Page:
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Jackpotting ATMs: Here it comes again

ATMs over the years have been seen throughout the communities at the banks and credit unions. These however are now seen in several forms of retail establishments (convenience stores, grocery stores, malls, etc.) and in the workplace for the convenience of the consumers. The first ATMs were implemented in 1967 at a Barclays Bank branch in London (Kochetova, 2016). With the vast number of these located across the planet, all loaded with money, the attackers have decided to work at breaching these for profit.


The attacks on ATMs are not a new phenomenon. These attempts have been recorded for at least a decade. In 2010 at Black Hat there was a demonstration on the methodology to jackpot on ATM machine. In this instance the demonstrator showed the methods to gain admin privilege and issue the command for it to liberate all of its cash (ATMequipment, 2010).

Another presentation by Barnaby Jack also at Black Hat first demonstrated how to open an ATM, plug in a USB, and restarting the ATM. This attack was not complex or difficult. A second attack bypassed the authentication process remotely. A rootkit was installed, and the ATM machine was pwned (Dirro, 2010; Zetter, 2010).

A later attack involved jackpotting ATMs by only using the keypad. This attack was done over 18 months in the Nashville, TN area. The attackers fraudulently collected over $400K in other people’s money. They were caught and will spend a great deal of time at the hospitable jail. With the lure of easy money, this is not unusual.

Recent Attack

Over the last six years, after the security had improved, the incidents of ATM attacks had decreased to a not significant level. This was mostly done by people just being curious an not breaching the machine.

That was, until recently. There was a theft of over $2M from ATMs with fraudulent withdrawals in Taiwan. As this had not happened for years, the authorities had no idea of the method it was perpetrated. From the camera recording, it was seen that the thefts were done without a card being inserted into the machine (Ducklin, 2016). At this point, the machine was jackpotted. The people gathering the cash wore masks, making identification exceptionally difficult at best. As the investigation continued, it became known that this was done by at least two Russian nationals. At first glance, it appeared the attackers used malware downloaded by the ATM.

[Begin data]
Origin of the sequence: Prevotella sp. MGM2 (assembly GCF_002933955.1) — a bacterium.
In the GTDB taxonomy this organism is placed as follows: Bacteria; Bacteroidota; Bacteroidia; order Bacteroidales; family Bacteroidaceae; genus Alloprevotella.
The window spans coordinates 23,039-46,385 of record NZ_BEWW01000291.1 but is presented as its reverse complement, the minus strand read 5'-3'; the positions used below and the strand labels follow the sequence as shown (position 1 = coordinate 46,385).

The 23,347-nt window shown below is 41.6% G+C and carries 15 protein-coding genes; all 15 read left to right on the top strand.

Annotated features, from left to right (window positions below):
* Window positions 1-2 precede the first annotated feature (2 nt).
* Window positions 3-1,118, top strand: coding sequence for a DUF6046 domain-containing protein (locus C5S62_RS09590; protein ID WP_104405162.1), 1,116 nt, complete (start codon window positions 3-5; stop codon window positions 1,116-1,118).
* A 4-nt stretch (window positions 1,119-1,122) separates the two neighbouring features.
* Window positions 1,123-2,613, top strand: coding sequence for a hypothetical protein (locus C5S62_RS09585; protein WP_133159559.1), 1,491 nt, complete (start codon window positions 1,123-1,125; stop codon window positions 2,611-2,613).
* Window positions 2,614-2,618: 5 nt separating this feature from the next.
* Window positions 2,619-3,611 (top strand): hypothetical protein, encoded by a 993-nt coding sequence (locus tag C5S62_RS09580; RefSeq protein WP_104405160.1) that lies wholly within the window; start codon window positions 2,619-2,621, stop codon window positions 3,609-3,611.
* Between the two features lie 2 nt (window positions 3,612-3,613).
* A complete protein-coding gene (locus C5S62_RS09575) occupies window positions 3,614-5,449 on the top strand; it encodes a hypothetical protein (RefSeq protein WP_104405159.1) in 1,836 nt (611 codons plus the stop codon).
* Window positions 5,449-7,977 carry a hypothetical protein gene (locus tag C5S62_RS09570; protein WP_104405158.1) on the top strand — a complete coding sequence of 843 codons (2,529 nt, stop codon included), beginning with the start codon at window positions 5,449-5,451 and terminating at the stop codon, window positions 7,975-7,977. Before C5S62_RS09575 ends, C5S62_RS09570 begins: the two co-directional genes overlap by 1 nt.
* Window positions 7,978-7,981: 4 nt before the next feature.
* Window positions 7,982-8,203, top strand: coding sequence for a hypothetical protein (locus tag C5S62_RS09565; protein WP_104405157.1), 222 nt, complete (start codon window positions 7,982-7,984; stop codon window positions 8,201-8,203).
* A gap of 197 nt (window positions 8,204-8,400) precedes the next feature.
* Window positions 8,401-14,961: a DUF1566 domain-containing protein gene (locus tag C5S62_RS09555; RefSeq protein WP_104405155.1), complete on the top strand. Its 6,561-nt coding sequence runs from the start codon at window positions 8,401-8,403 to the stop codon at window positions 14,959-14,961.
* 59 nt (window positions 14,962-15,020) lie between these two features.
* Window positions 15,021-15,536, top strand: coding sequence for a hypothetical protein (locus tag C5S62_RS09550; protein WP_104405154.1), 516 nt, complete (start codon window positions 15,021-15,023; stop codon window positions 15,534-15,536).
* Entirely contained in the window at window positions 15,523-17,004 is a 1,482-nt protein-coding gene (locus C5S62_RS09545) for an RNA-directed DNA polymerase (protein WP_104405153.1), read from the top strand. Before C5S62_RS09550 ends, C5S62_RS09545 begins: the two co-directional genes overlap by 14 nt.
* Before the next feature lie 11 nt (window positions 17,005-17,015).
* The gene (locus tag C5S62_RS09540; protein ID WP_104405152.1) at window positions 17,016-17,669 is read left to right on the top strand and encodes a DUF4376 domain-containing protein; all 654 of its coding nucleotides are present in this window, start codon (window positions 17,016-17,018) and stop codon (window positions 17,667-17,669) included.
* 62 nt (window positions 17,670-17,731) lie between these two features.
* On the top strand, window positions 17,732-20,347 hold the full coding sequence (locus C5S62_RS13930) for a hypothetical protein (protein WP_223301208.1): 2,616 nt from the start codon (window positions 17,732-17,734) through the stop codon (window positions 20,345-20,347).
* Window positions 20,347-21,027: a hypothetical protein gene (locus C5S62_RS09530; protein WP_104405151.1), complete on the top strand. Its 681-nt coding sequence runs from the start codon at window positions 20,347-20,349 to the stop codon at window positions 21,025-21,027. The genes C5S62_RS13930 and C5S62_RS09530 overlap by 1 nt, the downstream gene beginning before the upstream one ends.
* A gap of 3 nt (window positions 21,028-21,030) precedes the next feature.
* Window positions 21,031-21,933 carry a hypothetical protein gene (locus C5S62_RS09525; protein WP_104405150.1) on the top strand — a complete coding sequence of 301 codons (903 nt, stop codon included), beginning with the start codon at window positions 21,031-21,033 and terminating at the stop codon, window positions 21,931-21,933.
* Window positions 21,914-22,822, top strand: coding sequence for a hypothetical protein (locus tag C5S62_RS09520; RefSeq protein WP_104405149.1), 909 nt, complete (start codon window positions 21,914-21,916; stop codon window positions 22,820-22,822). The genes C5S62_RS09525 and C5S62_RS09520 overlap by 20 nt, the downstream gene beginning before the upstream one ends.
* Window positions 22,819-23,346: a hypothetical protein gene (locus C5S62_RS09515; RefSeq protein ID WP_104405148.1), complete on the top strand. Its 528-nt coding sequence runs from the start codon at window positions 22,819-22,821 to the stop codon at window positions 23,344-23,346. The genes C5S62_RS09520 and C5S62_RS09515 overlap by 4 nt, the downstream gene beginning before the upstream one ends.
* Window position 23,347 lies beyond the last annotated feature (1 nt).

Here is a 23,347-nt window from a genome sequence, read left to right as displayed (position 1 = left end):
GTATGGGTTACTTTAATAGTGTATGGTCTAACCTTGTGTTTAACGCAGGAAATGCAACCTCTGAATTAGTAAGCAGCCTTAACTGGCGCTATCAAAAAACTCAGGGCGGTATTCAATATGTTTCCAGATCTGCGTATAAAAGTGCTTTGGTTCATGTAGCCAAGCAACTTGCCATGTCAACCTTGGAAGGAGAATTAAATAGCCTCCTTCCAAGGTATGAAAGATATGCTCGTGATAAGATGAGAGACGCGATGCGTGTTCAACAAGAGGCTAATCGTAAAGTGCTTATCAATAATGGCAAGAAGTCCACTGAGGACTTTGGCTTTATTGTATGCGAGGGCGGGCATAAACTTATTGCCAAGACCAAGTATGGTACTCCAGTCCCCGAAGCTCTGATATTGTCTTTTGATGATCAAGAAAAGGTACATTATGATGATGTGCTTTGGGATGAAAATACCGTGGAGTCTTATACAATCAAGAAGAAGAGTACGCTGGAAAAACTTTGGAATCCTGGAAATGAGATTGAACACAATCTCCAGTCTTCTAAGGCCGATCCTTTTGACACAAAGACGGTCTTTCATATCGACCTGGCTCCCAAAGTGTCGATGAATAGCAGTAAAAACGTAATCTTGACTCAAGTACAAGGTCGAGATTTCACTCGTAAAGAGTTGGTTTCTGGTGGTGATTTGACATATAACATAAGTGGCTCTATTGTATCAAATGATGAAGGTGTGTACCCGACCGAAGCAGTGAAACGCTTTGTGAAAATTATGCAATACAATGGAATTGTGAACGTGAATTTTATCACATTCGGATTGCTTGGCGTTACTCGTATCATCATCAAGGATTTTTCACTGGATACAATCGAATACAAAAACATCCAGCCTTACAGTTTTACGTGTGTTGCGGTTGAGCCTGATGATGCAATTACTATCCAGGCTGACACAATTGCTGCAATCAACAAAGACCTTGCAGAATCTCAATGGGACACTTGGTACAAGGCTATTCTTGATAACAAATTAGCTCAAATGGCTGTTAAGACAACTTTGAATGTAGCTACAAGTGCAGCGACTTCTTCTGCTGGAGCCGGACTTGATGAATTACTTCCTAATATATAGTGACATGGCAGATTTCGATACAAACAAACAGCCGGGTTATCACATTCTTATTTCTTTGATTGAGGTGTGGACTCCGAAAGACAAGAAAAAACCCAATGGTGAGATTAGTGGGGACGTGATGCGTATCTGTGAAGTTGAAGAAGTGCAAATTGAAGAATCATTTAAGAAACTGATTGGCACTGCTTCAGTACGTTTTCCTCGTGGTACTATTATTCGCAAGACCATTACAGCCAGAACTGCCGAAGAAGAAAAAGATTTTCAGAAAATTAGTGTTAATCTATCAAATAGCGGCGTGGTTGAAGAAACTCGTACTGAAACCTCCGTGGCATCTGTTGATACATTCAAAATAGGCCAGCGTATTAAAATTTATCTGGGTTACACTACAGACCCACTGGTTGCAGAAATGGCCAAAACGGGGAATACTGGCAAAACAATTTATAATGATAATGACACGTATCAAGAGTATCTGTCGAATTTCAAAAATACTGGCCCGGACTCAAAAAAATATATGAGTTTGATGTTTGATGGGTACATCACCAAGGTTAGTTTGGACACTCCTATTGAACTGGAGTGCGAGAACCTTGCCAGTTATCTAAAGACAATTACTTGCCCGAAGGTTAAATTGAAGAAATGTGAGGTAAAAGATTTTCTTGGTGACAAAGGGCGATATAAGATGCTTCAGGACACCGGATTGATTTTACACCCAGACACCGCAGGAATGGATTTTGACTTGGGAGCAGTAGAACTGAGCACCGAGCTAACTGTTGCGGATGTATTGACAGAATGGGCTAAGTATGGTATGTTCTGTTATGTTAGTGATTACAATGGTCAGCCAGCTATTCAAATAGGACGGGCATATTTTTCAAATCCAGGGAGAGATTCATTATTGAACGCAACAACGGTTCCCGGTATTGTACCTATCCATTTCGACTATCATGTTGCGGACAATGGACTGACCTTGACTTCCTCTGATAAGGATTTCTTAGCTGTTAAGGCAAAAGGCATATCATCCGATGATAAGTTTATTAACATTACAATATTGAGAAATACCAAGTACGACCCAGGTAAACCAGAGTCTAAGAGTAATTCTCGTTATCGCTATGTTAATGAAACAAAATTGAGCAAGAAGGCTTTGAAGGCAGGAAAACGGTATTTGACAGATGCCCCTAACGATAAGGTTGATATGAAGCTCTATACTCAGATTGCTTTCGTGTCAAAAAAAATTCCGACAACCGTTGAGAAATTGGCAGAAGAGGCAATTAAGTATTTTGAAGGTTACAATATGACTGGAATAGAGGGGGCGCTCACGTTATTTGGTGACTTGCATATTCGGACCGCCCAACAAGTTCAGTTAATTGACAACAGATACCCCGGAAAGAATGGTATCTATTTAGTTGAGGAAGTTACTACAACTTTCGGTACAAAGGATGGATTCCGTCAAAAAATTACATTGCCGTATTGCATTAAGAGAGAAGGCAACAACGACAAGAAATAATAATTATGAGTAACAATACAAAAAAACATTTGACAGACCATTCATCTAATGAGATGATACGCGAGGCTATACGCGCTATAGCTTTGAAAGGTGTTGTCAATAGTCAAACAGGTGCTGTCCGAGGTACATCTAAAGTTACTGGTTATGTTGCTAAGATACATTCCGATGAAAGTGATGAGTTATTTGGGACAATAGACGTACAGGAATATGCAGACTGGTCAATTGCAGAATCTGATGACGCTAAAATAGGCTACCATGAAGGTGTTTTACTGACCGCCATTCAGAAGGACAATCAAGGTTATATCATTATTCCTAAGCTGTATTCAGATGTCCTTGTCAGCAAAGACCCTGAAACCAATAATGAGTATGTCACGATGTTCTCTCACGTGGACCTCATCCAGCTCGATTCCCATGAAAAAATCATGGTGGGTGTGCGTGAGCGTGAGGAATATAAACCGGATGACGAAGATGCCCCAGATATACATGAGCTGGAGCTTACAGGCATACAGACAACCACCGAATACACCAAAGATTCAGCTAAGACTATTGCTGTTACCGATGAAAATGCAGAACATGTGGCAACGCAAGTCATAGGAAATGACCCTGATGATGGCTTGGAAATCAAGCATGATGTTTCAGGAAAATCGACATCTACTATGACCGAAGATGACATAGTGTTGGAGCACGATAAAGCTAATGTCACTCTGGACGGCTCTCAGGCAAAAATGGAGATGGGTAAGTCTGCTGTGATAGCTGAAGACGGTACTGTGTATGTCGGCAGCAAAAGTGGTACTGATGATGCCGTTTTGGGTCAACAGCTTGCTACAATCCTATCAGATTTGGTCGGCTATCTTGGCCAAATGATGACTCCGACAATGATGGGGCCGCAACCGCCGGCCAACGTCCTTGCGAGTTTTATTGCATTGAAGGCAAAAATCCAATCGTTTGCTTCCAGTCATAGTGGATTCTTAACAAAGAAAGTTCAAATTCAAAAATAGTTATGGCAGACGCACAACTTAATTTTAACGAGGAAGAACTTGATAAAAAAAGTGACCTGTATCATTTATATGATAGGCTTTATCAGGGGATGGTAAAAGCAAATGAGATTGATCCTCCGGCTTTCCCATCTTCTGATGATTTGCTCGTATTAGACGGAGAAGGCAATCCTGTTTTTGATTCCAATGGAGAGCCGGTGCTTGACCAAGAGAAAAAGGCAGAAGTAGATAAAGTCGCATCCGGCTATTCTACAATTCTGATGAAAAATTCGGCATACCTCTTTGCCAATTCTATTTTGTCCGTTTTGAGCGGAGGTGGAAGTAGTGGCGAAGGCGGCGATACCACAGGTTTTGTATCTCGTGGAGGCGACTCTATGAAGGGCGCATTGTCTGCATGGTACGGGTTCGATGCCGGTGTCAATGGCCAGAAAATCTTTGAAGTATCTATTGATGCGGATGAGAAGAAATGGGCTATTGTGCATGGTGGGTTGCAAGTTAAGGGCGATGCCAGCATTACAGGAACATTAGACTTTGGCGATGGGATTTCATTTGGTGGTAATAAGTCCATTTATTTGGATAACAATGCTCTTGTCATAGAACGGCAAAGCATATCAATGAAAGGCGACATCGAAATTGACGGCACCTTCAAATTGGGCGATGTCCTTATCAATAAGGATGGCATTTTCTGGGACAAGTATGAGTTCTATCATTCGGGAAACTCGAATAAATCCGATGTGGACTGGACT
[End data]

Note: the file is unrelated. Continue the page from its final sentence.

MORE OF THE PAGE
Further research indicated the parties involved were from Infocube, a security firm located in Russia, and a gang focused on cybercrime, Carbanack (Cluley, 2016). Carbanack is a familiar name in certain circles. They have been accused of fraudulently acquiring over $200M. In other attacks, they have used e-payment systems and installed malware on the infrastructure the ATMS operate on.

These suspects were located and arrested (Abel, 2016). One was located in northeast Taiwan and two were in Taiwan’s capital of Taipei. There were also 13 others, who had fled the country, who were also implicated. Fortunately over half of the money was recovered. The process used to place the malware on the system for this attack in unknown. This attack on the network (Gray, 2016) will be investigated further.

One thing is certain. if there is money available, those with malicious intent will try to get it.


Abel, R., (2016, July 19). Three arrested in £1.8 mil ($2.5M) Taiwanese ATM malware heist. Retrieved from

ATMequipment. (2010, August 3). Hantle (formerly Tranos) ATM machines. Retrieved from

Cluley, G. (2016, July 20). Russian security firm linked to cybercrime gang. Retrieved from

Dirro, T. (2010, July 28). Remote jackpot: Hacking ATMs. Retrieved from

Ducklin, P. (2006, July 18). Mystery surrounds $2M ATM “jackpotting” attack in Taiwan. Retrieved from

Durden, T. (2014, November 16). “ATM jackpotting” exposed-It’s not just the fed that spits out free money. Retrieved from

Gray, P. (2016, July 21). #419—Brian krebs on future of bank cybecrime. Retrieved from

Kochetova, O. (2016, April 26). Malware and non-malware ways for ATM jackpotting. Retrieved from https//

Krebs, B. (2014, October 20). Spike in malware attacks on aging ATMs. Retrieved from

Krebs, B. (2015, January 6). Thieves jackpot ATMs with ‘Black Box’ attack. Retrieved from

Roger, J. (n.d.). Jackpotting ATM machines courtesy of the jolly roger jackpotting was done rather successfully. Retrieved from

Wikipedia. (2016, July 15). Security of automated teller machines. Retrieved from

Zetter, K. (2010, July 28). Researcher demonstrates ATM ‘jackpotting’ at black hat conference. Retrieved from


Charles Parker, II has been working in the info sec field for over a decade, performing pen tests, vulnerability assessments, consulting with small- to medium-sized businesses to mitigate and remediate their issues, and preparing IT and info sec policies and procedures. Mr. Parker’s background includes work in the banking, medical, automotive, and staffing industries.

Mr. Parker has matriculated and attained the MBA, MSA, JD, LLM, and is in the final stage of the PhD in Information Assurance and Security (ABD) from Capella University. Mr. Parker’s areas of interest include cryptography, AV, and SCADA.

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